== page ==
Please help, and thank you all so much.
     
  2. swingirl
    Ideal_Rock

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    by swingirl » Oct 31, 2008
    Sorry to hear about your fight. The bickering over things like the remote, teeth brushing and helping out are pretty typical for couples. You are going to annoy each other and every so often one of you doesn't let it go. But I would be quite concerned about the drinking. Even though you don't consider your BF a "bad drunk" the fact that it causes problems between the 2 of you is enough reason to be concerned. I am not saying he is an alcoholic but I do think he is abusing the stuff and it could eventually get worse.

    If you accept his drinking and still want to be with him I would recommend you not drink with him so you don't get into quarrels when he is insensitive and you are a bit touchy. It could be when he is drunk it's easier for him to pick on you and your mother. Maybe it's something that needs to be resolved when no one has been drinking.

    I do hope you work out the issues especially if you are planning on high-stress jobs.

    By the way, any alcoholism in his family?
     
  3. AdiS
    Brilliant_Rock

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    by AdiS » Oct 31, 2008
    Hey honey, first of all, I have this rule or a motto you could say that if something makes you feel bad, uncomfortable, frustrated or causes that uneasy gut reaction, then it''s wrong. So no, I don''t think you''re being unreasonable about it. I guess it''s more of a guilt thing. You''re feeling guilty because you''re not happy with certain things your BF does. And THAT is unreasonable. The healthy and wise way to approach this situation is to face it with straightforwardness and courage. You have to speak up, discuss, argue and yes, even fight about it (not the kind of fights where you just scream and shout and use all the insulting names you can think of though). If you conceal it deep inside and seemingly agree to compromise but this compromise doesn''t get to your heart, that''ll inevitably lead to disasters. You are going to lose it again because of really small things, like you said you did last night. And that I think is just because the compromise you achieved is not the compromise you were hoping for.

    This is a dance for two though. You admit you tend to be controlling and it bothers him so this is something you need to work on. Just like he needs to work on the drinking issue. "A huge issue, that really concerns me" you say. That says it all. It''s not something you could just grin and bear. It''s something that has to be talked about until you find the compromise that satisfies you both. Don''t blame yourself for not being ok with this situation. And don''t blame him either. Uncontrollable, vicious fights haven''t helped anyone to sort things out as far as I know. Just try to be patient, reasonable and justify your arguments calmly and as politely as possible. Don''t ask him "why can''t you do this one thing?" because he''d immediately feel attacked and will attack back but rather try to explain that this is something that you couldn''t ever feel comfortable with and you two need to find a solution. And I don''t see how brushing his teeth before going to bed can help in this situation (well, except for his personal hygiene which is always a good thing but kinda not the point here). Tell him things need to change, tell him it is important for you and tell him why. I''ll say it again - no shouting, no accusations and no disparaging names. Don''t make him go into defensive mode, try to make him feel relaxed and create a friendly atmosphere.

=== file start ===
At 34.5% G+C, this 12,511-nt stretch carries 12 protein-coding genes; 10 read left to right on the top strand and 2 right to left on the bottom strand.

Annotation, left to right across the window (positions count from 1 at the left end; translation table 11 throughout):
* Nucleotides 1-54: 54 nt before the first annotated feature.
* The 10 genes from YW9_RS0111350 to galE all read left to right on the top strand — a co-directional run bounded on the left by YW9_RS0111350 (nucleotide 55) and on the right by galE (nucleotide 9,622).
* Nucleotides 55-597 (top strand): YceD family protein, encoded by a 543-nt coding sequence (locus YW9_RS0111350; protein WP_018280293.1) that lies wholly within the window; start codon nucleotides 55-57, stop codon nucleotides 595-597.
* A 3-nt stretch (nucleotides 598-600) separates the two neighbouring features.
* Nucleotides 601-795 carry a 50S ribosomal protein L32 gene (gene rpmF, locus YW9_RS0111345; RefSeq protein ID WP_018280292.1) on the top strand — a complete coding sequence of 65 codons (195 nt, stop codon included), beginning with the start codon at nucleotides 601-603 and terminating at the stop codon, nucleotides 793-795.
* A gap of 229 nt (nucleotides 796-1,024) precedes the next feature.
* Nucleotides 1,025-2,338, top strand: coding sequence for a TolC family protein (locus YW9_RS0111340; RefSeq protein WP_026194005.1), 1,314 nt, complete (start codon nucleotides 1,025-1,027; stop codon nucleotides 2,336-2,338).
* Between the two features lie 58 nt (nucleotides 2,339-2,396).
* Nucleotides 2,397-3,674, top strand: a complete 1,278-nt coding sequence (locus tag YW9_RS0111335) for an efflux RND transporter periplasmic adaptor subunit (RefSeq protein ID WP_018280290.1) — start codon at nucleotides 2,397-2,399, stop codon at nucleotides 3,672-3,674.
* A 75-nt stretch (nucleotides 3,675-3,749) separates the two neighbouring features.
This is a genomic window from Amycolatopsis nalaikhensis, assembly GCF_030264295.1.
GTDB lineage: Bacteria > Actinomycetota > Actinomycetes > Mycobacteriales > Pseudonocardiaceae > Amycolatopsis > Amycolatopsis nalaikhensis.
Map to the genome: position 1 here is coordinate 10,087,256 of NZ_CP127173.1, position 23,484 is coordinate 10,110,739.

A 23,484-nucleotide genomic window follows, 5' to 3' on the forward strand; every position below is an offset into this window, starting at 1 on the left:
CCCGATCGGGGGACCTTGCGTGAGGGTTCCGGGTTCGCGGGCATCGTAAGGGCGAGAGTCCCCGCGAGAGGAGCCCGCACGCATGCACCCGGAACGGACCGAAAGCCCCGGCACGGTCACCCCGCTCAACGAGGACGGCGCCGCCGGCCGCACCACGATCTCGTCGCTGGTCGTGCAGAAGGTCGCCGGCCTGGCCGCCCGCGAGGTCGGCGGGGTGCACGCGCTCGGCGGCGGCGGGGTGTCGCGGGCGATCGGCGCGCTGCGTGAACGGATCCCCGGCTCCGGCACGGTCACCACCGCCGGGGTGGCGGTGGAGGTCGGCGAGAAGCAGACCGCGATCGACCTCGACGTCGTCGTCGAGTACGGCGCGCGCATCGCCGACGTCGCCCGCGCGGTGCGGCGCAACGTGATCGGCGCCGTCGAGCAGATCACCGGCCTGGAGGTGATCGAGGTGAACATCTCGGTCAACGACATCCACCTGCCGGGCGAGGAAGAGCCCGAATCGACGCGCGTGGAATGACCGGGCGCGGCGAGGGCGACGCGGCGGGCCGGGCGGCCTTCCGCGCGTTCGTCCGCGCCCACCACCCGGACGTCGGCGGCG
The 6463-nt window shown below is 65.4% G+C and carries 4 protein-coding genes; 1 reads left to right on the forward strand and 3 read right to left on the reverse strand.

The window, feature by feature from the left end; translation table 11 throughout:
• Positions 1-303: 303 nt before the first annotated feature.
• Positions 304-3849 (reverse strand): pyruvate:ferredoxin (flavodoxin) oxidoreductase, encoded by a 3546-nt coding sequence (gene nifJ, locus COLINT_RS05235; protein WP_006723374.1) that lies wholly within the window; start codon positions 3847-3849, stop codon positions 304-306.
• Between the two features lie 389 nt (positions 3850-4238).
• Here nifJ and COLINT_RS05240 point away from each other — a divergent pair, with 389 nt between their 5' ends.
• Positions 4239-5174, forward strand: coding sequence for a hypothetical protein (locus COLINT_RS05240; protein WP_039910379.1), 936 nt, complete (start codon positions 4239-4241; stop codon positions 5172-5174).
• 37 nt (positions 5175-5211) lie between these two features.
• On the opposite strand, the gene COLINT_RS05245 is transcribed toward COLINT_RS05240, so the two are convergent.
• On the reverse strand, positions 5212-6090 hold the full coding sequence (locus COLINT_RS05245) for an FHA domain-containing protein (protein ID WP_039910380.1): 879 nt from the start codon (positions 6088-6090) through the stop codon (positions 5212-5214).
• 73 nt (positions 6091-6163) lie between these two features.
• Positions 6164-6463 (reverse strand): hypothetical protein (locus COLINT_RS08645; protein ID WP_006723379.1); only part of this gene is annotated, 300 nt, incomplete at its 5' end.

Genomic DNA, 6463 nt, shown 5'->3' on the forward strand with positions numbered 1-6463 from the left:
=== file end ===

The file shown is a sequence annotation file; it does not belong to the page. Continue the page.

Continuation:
That''s about all the advice I can give you right now. I really hope that it helps a bit and you have my support and sympathy for what it''s worth. I''ll keep you in my thoughts. I''m sure you two are able to work this out! Good luck!
     
  4. purrfectpear
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    by purrfectpear » Oct 31, 2008
    I''m having a problem with the "amazing man" part reconciling with alcoholism. [​IMG]

    Because that''s what it is. He doesn''t like to drink, he likes to get drunk. He passes out in bed. That''s not social drinking. He may be a decent drunk, but he''s still a drunk.
    So basically you are saying you''ve decided that living with an alcoholic is something you''re willing to deal with but you''d like to control his hygiene.

    If that''s the bottom line, then yes, I think you are being overcontrolling.

    It''s not the advice you asked for, but you can''t control someone else''s behavior. You CAN control yours. I would look at why you''re willing to accept a guy that wants things his way (remote, recording device, drinking, not giving care to you). You are enabling, and the reason seems to be low self esteem. Work on you and you may find that this is not the amazing guy you really want (or deserve). [​IMG]
     
  5. meresal
    Ideal_Rock

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    by meresal » Oct 31, 2008
    I'm kind of confused. You say you don't like to drink, but will sit down with him on a Thurs night and have a few glasses of wine? (Which I understand many people do this with dinner, but it doesn't sound like you all were eating.) It sounds like maybe it's not that you don't like to drink, you just don't like him drinking when you don't want to drink. That is VERY controlling and will cause him to rebel, like most people would.

    Your relationship sounds alot like the one I had with my ex, lots of give from my side and lots of take from his. It came down to me being ready for the next step (thinking I was at least), and him Not. People will give up parts of their independance when they want to, and it can't be forced.